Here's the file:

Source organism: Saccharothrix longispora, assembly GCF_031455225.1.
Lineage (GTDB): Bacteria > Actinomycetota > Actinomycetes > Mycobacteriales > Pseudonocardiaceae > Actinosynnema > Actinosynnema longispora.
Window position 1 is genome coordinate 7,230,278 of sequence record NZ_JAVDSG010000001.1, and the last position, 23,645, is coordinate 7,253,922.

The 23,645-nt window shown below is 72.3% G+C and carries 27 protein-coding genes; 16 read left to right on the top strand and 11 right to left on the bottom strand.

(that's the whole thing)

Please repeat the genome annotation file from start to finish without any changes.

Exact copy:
Source organism: Saccharothrix longispora, assembly GCF_031455225.1.
Lineage (GTDB): Bacteria > Actinomycetota > Actinomycetes > Mycobacteriales > Pseudonocardiaceae > Actinosynnema > Actinosynnema longispora.
Window position 1 is genome coordinate 7,230,278 of sequence record NZ_JAVDSG010000001.1, and the last position, 23,645, is coordinate 7,253,922.

The 23,645-nt window shown below is 72.3% G+C and carries 27 protein-coding genes; 16 read left to right on the top strand and 11 right to left on the bottom strand.